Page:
Wednesday, July 23, 2014

The One-Day Show Conundrum

Show up, practice, qualify, race, go home.

Plain and simple. From local short tracks to major NASCAR touring divisions, the one-day show format is used frequently to save teams and tracks costs. For fans the pro of having every session within hours of each other is balanced by the con of only one chance of seeing on track action and if it doesn't fit into your schedule, then there is always next year.

For IndyCar, oval events are at a crossroads. Great racing but difficulty filling seats. Ticket prices and timing play a role into at attendance but more has to be done at oval events for fans to feel they are getting enough bang for their buck.

Iowa for example had no on-track action before the IndyCar race started close to 8:00 p.m. local time.  Instead of spreading practice and qualifying over two days, condense it to one, with practice sessions and qualifying spread out throughout the afternoon with a support series leading into the race.

An argument against one-day shows is a local newspaper would not have qualifying results to use to promote the race. The general thinking being a two-day show gives a race two days in the paper and gives the race more publicity in the local market. The news world has changed as the paper is declining and the web has taken over the throne of where people go for their news.

For races to succeed in today's IndyCar, the series and race promoters can't rely on old school ways like the paper and hoping someone's interest is piqued by a short blurb on qualifying. Getting people to buy tickets and through the gates needs a more hands-on approach. Instead of a day or two of practice, disperse the entire field of IndyCar drivers around the local market the day or two prior to a race, shaking hands, kissing babies and interacting with people. Hit local hot spots. Have a few drivers signing autographs at a local mall, have a couple do events in association with local radio stations, go to local colleges with some free t-shirts, free tickets and free paddock passes. College kids like free stuff, trust me.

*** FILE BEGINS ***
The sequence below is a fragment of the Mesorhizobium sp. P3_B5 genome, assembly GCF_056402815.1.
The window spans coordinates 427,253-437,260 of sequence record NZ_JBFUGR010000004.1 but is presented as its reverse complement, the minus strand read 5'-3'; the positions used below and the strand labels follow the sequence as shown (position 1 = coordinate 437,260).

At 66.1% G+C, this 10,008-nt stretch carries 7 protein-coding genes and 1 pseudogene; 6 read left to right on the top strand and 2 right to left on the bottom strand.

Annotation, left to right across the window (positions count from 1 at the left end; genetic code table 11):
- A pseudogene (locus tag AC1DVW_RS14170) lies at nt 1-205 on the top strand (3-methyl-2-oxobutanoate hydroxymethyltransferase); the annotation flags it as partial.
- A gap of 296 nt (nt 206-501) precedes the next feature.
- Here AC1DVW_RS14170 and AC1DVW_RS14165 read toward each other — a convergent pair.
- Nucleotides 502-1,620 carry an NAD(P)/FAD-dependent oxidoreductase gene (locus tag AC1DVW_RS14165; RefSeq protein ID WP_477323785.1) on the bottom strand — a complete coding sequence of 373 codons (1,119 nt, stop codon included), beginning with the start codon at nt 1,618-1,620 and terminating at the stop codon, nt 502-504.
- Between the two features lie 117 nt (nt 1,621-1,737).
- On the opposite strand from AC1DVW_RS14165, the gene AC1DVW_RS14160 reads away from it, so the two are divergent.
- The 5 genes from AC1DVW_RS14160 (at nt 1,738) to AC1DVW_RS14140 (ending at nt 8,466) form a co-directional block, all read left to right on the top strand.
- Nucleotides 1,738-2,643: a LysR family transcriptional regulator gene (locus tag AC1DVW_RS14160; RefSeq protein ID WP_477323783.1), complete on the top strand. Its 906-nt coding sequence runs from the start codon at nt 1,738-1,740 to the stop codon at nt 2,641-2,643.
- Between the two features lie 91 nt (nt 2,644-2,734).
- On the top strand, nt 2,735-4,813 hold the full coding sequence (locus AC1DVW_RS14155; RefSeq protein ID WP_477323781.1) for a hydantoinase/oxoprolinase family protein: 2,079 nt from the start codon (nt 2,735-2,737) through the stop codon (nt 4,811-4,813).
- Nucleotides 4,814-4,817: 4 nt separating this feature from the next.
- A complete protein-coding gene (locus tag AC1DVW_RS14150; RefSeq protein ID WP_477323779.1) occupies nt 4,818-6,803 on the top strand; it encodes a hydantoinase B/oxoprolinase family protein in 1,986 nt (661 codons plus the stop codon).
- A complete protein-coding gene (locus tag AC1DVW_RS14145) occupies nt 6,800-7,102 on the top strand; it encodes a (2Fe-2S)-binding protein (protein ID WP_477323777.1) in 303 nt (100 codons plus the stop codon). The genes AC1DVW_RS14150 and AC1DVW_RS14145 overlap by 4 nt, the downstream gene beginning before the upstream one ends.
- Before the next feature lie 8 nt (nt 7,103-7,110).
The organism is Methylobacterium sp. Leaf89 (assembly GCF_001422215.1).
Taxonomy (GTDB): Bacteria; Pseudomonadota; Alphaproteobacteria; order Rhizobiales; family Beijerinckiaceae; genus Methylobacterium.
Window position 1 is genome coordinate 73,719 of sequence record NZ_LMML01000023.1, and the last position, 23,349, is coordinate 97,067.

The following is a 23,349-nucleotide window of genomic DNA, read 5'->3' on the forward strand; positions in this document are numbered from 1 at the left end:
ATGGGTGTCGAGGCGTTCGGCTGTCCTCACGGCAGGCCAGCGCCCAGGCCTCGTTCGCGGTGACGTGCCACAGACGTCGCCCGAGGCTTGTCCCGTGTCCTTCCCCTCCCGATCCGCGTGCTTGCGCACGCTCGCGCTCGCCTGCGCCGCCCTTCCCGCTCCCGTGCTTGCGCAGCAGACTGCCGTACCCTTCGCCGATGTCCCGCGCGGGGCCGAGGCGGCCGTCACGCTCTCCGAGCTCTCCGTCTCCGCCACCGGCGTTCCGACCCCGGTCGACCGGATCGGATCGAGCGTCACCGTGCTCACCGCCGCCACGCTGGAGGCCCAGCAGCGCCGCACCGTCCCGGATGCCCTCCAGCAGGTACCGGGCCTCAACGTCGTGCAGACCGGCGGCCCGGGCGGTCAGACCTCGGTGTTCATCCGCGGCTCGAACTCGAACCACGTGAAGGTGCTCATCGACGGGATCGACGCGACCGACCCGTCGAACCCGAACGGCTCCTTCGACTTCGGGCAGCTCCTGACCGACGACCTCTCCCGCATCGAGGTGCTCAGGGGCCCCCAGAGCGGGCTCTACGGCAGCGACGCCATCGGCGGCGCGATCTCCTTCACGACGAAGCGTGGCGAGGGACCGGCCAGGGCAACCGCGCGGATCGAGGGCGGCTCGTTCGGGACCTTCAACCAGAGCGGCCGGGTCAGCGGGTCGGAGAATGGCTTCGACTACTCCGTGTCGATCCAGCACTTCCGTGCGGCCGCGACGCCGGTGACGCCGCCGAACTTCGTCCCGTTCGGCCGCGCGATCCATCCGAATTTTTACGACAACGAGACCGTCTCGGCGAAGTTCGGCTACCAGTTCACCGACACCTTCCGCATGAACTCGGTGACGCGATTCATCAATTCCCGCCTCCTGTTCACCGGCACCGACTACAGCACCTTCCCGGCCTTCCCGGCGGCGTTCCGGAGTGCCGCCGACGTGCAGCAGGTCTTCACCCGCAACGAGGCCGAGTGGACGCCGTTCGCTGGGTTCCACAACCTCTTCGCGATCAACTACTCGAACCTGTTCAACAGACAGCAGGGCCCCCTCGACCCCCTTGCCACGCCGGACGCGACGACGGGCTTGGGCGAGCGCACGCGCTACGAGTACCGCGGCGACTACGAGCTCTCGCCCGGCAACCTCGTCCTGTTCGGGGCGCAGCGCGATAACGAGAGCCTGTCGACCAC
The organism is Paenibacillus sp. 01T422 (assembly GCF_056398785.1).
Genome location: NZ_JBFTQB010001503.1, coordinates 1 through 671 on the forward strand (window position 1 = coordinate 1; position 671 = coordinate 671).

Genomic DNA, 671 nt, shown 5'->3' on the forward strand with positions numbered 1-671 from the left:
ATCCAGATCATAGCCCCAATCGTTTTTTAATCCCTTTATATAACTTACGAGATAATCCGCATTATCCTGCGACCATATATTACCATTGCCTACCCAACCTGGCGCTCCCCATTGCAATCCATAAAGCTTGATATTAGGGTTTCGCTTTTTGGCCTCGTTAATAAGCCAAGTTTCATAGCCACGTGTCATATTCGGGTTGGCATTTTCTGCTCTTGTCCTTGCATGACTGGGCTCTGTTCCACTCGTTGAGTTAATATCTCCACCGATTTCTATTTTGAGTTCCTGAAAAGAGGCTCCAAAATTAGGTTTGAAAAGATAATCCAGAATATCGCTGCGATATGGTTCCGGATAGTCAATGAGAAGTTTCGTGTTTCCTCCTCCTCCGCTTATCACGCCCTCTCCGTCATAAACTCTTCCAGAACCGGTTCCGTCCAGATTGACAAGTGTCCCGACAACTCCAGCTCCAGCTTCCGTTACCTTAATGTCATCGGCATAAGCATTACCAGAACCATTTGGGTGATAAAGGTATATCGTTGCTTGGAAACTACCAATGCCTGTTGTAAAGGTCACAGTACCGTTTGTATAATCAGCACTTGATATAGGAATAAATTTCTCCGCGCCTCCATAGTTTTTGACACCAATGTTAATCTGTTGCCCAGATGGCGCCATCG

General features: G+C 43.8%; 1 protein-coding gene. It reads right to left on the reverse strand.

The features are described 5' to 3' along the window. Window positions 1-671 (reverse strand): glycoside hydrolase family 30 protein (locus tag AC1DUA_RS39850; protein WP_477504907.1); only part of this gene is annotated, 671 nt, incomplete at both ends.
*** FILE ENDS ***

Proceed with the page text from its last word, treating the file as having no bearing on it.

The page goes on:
It's about getting fans of all ages. About a year ago, the animated-movie Turbo premiered. It's great to be shooting at a younger fan base but that is a long-term process. Reaping the benefits from Turbo won't come to fruition until the child is much older. A package for a family of four is a great start though. Back to the college kid idea. Offer a student ticket for college kids and try to bring that snake-pit party like atmosphere to each race. As a college kid, I speak for most of us saying we are not rich but always looking for a good time if the price is right.

IndyCar should make sure the series is as interested in the local market as they would like the local market to be interested with IndyCar. If the drivers can create a connection with the local people, the people will become interested. You can wave ads for a race all in someones face but that won't do nearly as well of job drawing people as someone getting a chance to have conversation with Simon Pagenaud or seeing the energetic personality of Josef Newgarden.

Other series make the one-day shows work. Tonight, NASCAR Camping World Truck Series runs at Eldora with practice, qualifying, heats and the main event all in one night and will have a crowd similar to one IndyCar draws at Texas about six weeks ago. AMA Supercross is coming off an all-time high year for attendance, packing Major League Baseball and National Football League stadiums and every AMA Supercross event is a one-day show with practice, heats and main events for both the 250cc and 450cc classes. Supercross is doing something right and IndyCar should took notes.

As much as people think IndyCar's oval schedule is teetering on extinction, take a moment to stop and think how many ovals are on the IndyCar schedule? Now, think how many street courses (not street course race, just street courses) are on the IndyCar schedule? Finally, think how many road courses are on the IndyCar schedule? If you break it down into the three categories, ovals lead the way at six followed by five street courses and four road courses. Doubleheaders balloon the amount of street course races to eight but realize there are more ovals than street courses on the IndyCar schedule. IndyCar needs to keep their six oval races alive while trying to grow to eight or nine with another short track or two and a return to a bigger track such as Michigan or Kentucky. Easier said than done, I know.

One-day shows might help oval events. Nothing is a guarantee but IndyCar is in the position where they at least have to give it a shot.